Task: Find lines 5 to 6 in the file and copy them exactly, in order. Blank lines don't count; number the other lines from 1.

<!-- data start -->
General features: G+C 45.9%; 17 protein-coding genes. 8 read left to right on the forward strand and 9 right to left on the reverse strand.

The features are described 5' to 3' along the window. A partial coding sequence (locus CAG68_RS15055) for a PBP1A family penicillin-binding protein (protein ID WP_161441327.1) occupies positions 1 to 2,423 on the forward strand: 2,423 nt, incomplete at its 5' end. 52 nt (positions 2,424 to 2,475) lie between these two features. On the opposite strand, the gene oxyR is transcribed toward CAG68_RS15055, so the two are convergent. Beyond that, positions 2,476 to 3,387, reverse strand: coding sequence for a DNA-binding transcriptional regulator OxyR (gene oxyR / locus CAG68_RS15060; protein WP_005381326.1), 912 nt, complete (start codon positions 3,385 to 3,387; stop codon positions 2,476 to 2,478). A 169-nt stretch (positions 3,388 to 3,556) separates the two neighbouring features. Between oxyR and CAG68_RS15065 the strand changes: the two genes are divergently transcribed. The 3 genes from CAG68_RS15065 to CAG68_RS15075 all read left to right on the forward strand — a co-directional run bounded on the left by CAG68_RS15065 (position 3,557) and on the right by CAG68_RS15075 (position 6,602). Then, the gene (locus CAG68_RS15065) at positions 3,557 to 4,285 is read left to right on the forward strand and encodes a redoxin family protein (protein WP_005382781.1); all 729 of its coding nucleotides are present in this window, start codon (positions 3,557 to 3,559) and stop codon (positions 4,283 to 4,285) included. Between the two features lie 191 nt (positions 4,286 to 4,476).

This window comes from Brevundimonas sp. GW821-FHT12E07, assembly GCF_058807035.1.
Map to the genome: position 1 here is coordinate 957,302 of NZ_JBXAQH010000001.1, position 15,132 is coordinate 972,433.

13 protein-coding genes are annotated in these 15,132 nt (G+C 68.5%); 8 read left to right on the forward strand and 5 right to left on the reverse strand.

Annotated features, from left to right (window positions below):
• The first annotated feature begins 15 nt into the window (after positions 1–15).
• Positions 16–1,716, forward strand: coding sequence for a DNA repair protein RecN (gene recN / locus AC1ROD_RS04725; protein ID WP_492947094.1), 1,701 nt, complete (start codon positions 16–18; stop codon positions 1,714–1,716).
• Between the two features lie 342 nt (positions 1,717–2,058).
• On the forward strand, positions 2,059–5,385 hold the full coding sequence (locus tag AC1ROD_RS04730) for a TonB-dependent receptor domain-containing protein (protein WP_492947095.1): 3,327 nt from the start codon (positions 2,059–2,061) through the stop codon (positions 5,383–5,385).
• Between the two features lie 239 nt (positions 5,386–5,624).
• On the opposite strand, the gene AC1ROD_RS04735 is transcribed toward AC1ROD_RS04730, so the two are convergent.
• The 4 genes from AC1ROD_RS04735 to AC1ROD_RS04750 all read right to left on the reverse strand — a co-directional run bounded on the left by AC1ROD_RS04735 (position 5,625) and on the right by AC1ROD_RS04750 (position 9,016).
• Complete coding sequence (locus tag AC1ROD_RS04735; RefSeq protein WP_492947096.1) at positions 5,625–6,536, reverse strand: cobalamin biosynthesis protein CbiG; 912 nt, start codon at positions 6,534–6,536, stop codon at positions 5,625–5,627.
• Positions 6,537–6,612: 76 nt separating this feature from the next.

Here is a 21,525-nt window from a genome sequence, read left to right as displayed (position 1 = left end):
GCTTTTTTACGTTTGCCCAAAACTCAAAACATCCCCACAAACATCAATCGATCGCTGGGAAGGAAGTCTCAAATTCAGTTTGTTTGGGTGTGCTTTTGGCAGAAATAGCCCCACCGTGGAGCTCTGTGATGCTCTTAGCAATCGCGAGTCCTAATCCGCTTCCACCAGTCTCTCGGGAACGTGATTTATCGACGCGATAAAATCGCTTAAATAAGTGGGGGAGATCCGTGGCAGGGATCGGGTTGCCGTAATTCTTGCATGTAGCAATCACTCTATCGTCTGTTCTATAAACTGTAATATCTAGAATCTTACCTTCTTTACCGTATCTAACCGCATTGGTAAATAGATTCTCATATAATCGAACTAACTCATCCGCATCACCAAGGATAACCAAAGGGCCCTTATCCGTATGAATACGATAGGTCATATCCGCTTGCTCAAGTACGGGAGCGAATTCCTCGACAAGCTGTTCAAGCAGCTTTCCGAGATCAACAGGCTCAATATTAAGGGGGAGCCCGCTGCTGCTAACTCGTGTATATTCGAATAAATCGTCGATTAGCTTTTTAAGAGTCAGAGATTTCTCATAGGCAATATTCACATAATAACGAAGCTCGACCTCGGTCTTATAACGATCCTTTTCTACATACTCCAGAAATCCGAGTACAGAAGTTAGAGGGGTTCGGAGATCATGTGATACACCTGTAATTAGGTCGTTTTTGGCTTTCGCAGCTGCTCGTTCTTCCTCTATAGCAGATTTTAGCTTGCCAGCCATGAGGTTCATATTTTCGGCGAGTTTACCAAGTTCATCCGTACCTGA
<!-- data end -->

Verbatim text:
13 protein-coding genes are annotated in these 15,132 nt (G+C 68.5%); 8 read left to right on the forward strand and 5 right to left on the reverse strand.

Annotated features, from left to right (window positions below):